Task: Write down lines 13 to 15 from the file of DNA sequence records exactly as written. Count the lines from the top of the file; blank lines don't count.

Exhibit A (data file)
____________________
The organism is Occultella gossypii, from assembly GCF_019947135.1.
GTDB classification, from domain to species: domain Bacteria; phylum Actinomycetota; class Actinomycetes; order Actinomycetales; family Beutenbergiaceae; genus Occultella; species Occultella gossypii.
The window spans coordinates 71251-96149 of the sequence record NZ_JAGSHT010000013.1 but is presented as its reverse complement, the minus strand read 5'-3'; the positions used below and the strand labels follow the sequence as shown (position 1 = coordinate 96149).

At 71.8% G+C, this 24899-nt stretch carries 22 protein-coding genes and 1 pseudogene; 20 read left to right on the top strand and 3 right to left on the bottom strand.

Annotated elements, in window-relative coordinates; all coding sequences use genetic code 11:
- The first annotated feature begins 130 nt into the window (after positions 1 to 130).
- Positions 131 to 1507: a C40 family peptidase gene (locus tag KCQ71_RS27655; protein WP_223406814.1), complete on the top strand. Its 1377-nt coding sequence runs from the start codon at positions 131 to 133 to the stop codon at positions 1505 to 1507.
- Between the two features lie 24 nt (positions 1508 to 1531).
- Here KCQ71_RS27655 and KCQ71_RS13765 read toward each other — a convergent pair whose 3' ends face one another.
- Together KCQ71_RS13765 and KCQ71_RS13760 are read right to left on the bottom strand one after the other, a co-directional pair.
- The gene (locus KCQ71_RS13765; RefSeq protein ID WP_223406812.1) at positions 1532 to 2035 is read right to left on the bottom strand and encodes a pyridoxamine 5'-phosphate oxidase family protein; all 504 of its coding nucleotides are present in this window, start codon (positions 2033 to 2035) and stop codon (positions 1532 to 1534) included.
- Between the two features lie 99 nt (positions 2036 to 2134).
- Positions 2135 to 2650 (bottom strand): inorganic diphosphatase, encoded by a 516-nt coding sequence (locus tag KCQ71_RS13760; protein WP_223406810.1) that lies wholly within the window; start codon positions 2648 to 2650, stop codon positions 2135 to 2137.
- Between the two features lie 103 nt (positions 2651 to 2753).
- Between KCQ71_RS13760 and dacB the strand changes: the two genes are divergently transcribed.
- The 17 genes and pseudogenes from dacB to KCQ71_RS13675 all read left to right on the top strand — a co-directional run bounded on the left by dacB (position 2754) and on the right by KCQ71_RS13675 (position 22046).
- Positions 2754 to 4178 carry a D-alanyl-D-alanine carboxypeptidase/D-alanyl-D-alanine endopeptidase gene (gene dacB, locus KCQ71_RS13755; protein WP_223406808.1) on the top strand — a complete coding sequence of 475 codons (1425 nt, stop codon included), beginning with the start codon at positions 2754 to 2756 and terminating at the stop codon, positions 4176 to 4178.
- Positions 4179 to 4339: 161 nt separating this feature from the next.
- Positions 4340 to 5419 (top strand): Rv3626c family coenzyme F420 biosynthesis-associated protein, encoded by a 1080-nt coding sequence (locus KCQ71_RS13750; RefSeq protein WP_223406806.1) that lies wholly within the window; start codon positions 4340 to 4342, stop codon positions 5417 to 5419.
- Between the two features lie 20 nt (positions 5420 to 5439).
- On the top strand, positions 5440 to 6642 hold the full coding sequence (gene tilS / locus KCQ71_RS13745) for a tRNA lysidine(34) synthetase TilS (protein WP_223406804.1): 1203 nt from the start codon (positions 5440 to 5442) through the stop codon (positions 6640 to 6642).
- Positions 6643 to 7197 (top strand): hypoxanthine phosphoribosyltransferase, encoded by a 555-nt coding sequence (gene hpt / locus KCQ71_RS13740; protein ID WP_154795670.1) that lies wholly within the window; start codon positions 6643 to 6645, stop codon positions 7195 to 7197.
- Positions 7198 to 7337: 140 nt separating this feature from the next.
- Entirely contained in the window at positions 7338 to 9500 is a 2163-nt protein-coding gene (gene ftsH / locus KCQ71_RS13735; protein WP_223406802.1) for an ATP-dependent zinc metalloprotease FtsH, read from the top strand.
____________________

- Positions 2135 to 2650 (bottom strand): inorganic diphosphatase, encoded by a 516-nt coding sequence (locus tag KCQ71_RS13760; protein WP_223406810.1) that lies wholly within the window; start codon positions 2648 to 2650, stop codon positions 2135 to 2137.
- Between the two features lie 103 nt (positions 2651 to 2753).
- Between KCQ71_RS13760 and dacB the strand changes: the two genes are divergently transcribed.